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  #21  
Old 07-19-2013
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Re: Need answer to something I've always Wondered About

The problem isn't the resistance in the snorkel. Its the water pressure preventing your lungs from expanding and drawing in air.
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Old 07-19-2013
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Re: Need answer to something I've always Wondered About

I think our lungs are accustom to a curtain surface level pressure then, for every foot below the suface level you add between 0.43 - 0.445 or 7. psi depending on salinity; At 3' below surface level in saltwater you have a additinal 1.33 psi working against you.

That would be like exhaling all the air out of your lungs, then wrapping your chest in a elastic ACE bandage then trying to breath
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Old 07-19-2013
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Re: Need answer to something I've always Wondered About

Instead of a long snorkel or an expensive hookah, attach a scuba tank securely to the dock or boat. Then connect a first stage to a high grade, 20 to 25-foot hose with sufficient PSI rating (my hoses say they're rated to 400 psi) and a second stage to breath. While breathing compressed air at 10-15 feet isn't likely to be dangerous as long as you know how to clear your ears and don't hold your breath when coming to the surface, you'll often be asked to show a scuba certification card for the fills or whenever the tank needs to be inspected.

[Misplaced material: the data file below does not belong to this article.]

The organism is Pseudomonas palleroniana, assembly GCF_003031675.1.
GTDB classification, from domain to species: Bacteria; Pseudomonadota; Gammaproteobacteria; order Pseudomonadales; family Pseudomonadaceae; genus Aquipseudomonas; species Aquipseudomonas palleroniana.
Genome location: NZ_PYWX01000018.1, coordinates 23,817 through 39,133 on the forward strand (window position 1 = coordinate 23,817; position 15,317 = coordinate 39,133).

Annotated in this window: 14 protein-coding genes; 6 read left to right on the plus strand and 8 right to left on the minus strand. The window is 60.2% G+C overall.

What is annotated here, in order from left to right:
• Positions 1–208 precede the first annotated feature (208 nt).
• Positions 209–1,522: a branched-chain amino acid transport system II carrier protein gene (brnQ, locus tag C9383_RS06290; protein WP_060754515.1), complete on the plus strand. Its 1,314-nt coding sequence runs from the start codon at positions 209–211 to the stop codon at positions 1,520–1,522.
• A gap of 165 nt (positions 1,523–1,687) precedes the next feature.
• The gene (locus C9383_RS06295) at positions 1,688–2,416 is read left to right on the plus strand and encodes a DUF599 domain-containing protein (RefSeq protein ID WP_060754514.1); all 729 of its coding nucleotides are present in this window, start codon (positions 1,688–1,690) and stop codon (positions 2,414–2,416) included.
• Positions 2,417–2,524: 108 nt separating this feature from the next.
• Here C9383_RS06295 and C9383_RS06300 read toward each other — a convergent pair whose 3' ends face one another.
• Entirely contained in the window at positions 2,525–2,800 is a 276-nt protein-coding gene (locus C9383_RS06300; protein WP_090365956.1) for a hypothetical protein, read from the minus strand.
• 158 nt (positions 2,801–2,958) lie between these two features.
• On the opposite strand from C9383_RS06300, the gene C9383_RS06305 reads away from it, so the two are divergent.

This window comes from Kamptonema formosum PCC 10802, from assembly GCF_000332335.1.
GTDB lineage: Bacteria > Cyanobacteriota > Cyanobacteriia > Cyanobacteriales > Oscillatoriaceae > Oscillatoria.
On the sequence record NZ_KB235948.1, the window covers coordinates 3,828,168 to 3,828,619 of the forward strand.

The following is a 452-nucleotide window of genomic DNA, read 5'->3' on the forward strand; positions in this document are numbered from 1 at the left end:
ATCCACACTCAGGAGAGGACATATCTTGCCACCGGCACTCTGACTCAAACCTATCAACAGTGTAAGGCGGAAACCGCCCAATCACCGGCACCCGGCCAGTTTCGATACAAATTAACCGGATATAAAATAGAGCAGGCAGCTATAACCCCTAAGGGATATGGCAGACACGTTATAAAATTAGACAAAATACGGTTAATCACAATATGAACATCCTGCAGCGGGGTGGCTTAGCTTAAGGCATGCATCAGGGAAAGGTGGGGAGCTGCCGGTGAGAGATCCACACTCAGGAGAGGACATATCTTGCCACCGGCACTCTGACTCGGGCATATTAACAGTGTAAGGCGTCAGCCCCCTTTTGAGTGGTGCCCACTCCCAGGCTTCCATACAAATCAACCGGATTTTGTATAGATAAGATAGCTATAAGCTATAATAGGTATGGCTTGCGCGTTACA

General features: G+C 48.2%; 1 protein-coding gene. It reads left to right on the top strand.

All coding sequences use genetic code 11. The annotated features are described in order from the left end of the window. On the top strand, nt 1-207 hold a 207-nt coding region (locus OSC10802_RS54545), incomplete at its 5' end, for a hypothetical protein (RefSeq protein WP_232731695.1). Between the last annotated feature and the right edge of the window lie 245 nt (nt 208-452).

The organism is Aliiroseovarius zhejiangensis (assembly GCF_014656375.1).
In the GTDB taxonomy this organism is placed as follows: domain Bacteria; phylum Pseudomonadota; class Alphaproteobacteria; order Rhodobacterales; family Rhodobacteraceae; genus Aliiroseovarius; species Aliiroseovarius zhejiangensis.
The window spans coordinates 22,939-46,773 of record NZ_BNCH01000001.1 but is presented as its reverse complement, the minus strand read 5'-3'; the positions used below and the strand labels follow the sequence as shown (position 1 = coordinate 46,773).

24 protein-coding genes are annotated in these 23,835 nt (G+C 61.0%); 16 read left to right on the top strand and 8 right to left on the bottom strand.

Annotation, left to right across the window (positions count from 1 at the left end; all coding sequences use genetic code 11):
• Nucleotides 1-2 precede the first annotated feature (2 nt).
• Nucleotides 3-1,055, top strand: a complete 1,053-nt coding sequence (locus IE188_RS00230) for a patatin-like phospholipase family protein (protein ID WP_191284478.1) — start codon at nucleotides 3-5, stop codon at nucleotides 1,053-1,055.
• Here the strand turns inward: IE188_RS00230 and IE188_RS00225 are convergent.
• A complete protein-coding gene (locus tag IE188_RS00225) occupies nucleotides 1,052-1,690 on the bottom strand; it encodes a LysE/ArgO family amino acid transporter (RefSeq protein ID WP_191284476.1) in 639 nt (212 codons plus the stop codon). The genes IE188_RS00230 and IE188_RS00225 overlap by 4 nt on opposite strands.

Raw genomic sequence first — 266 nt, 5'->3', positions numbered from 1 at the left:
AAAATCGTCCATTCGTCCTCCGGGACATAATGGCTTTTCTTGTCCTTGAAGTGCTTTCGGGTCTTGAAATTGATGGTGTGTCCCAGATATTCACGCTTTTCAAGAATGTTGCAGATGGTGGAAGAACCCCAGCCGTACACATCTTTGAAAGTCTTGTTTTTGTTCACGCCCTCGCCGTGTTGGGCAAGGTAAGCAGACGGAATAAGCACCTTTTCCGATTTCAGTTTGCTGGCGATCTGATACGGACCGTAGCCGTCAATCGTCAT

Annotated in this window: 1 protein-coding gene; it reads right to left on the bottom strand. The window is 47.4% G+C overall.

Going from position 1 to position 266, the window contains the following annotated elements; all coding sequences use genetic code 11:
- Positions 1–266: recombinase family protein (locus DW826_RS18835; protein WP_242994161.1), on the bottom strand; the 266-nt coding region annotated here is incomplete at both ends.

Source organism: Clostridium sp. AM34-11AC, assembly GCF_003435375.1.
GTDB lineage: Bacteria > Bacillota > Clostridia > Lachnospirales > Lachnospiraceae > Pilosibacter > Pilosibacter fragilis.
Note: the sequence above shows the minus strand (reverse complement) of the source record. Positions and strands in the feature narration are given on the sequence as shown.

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Old 07-19-2013
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Re: Need answer to something I've always Wondered About

I clean my boat on a regular basis as I am in the Caribbean. I use a scraper [or brush if the fouling just scum] mounted on an 8 ft handle. This allows me to work from the surface, I wear snorkel gear but do not need to dive down.

I can do my 44 ft mono in an hour the prop takes me the most time.

Do not be tempted to extend a snorkel as you can not clear your exhaled CO2 from the tube.
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Re: Need answer to something I've always Wondered About

A guy I know just cleaned all but his fin keel with a regular snorkel at the surface and a brush on a handle. Pretty good.
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This is what I was hoping for. Good general discussion. I had also thought of the one way valve idea, just hadn't mentioned it yet. As far as water pressure and being able to breathe, isn't that why we have a rib cage? I would think the ribs would maintain room for some volume of air at minimal depths?

Med, you are right, I was only talking about being under a couple feet just to be able to inspect and maybe clean without having to surface at regular intervals.

Thanks guys!
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Re: Need answer to something I've always Wondered About

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Originally Posted by TQA View Post
Do not be tempted to extend a snorkel as you can not clear your exhaled CO2 from the tube.